1984: Dee Events Center (Ogden, Utah)
The Wolf Pack finished just 7-7 and in third place in the Big Sky in the 1983-84 season. The Pack, though, was extremely motivated after losing in the conference title game the past two seasons, especially after a loss to Weber State at the Reno-Sparks Convention Center in 1983.
The Pack opened the 1984 Big Sky tournament by stunning regular season champion Weber State 85-68. Curtis High had 26 points and Dannie Jones had 25 as the Pack used an 11-2 run to start the second half to take a 52-39 lead. “We did not anticipate Reno would play that well,” said Montana coach Mike Montgomery, after his Grizzlies beat Montana State 76-64 to get to the title game against the Wolf Pack.
The title game involved one of the greatest plays in Wolf Pack postseason history. Jones intercepted a pass from Montana’s Rob Hurley with the game tied at 69-69 with seven seconds left in regulation. He then sprinted the length of the court for a game-winning layup, sending the Pack to its first-ever NCAA tournament.
“It’s poetic justice we won the Big Sky Championship on a steal because that’s what got us this far this season,” Pack coach Sonny Allen said.
Montana’s Larry Krystkowiak had 22 points and 12 rebounds. He would get his revenge 22 years later in 2006, upsetting the Pack in the NCAA tournament as head coach of the Grizzlies.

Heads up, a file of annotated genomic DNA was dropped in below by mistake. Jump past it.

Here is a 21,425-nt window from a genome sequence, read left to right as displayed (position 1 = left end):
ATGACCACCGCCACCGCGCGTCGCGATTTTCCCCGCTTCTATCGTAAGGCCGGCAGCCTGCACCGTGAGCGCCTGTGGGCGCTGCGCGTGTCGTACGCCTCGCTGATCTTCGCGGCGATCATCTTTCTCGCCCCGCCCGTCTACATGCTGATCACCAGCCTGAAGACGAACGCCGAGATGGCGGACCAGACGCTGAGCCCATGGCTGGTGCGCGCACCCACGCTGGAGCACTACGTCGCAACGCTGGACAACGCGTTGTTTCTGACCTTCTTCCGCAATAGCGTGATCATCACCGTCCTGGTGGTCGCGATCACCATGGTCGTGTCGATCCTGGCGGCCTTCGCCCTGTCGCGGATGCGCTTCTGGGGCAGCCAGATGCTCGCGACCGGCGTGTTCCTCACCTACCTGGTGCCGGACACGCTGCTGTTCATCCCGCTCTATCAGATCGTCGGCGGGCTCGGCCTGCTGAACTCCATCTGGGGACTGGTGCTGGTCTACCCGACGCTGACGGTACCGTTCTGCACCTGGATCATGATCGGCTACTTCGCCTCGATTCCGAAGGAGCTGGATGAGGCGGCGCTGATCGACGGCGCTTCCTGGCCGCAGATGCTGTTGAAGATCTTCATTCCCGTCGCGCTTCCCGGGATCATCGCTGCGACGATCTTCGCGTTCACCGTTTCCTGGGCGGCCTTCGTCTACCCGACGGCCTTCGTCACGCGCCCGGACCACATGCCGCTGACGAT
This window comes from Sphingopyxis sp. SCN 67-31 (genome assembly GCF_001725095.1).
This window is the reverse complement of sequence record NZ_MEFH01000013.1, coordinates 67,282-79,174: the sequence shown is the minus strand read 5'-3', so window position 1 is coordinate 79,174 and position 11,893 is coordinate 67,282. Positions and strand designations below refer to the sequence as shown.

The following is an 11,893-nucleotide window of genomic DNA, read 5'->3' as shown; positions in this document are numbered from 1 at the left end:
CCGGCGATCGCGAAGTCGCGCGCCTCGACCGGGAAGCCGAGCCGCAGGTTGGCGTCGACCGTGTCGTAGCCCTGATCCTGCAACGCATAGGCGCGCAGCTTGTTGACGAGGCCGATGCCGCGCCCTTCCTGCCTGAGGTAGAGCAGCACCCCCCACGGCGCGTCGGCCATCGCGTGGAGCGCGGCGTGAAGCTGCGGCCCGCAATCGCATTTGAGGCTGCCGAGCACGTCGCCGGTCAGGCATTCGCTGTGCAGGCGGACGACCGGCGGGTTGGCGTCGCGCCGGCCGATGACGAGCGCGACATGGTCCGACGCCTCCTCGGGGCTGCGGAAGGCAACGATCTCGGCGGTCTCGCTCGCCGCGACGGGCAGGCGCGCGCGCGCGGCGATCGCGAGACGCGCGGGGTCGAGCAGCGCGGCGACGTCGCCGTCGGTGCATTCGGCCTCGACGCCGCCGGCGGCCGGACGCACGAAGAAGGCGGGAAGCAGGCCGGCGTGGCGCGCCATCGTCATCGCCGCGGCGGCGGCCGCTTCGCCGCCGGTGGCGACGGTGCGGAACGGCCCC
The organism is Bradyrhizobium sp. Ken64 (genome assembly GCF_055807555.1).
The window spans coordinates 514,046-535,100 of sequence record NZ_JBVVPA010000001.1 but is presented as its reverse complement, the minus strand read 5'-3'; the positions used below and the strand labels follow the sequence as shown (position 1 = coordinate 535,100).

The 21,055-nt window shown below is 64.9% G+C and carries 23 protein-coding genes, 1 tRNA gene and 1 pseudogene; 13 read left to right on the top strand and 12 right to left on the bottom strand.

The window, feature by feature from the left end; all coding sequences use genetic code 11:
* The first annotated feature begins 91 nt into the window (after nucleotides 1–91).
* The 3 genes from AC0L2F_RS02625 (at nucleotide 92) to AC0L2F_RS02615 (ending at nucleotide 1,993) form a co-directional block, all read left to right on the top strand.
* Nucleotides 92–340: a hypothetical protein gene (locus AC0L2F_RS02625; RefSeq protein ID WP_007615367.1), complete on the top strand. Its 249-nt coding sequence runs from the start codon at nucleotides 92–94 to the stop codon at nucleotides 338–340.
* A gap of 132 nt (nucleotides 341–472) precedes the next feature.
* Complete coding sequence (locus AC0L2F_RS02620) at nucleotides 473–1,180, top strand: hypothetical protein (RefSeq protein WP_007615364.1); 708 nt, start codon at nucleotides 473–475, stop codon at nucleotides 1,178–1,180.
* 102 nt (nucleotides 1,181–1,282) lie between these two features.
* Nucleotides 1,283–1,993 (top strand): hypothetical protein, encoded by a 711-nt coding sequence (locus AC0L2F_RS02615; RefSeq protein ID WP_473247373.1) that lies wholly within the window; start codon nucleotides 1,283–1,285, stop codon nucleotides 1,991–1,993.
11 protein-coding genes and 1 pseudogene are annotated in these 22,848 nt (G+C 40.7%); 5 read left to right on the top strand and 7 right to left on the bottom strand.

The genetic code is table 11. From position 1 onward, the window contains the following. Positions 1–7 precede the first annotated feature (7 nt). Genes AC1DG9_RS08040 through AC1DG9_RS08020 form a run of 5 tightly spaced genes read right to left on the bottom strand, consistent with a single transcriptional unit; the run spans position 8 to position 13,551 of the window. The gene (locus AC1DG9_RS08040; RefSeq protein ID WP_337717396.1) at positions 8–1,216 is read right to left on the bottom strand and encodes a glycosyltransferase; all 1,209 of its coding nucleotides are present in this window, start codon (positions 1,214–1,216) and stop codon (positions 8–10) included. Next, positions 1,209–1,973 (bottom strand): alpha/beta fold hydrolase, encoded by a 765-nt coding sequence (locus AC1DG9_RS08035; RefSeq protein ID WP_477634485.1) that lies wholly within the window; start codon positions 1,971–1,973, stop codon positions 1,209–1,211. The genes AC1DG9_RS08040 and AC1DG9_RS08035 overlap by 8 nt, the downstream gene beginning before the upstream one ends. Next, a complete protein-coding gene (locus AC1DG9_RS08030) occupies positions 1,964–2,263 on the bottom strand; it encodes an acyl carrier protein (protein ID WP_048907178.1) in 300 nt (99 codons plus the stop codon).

High had 20 points and Jones had 17 in the program-changing win in 1984. “We weren’t good in November and December,” Allen said. “In January we were fair. We were good in February and in March we have been great. I hope we stay that way.”
The Pack would lose in its first NCAA tournament game, 64-54 to Washington in Pullman, Wash., despite 21 points by High.

1985: Boise State Pavilion (Boise, Id.)
The Pack won the Big Sky regular season title in 1984-85 but had to travel to Boise State for the conference tournament. A crowd of 7,889 greeted them in their first game against Idaho and almost all of them were rooting for the home-state Vandals. The Pack, behind 25 points from Dwayne Randall and 19 from Rob Harden survived the upset scare, 83-80. Idaho led 59-50 with 15 minutes to go. “We were a little overconfident,” Randall said.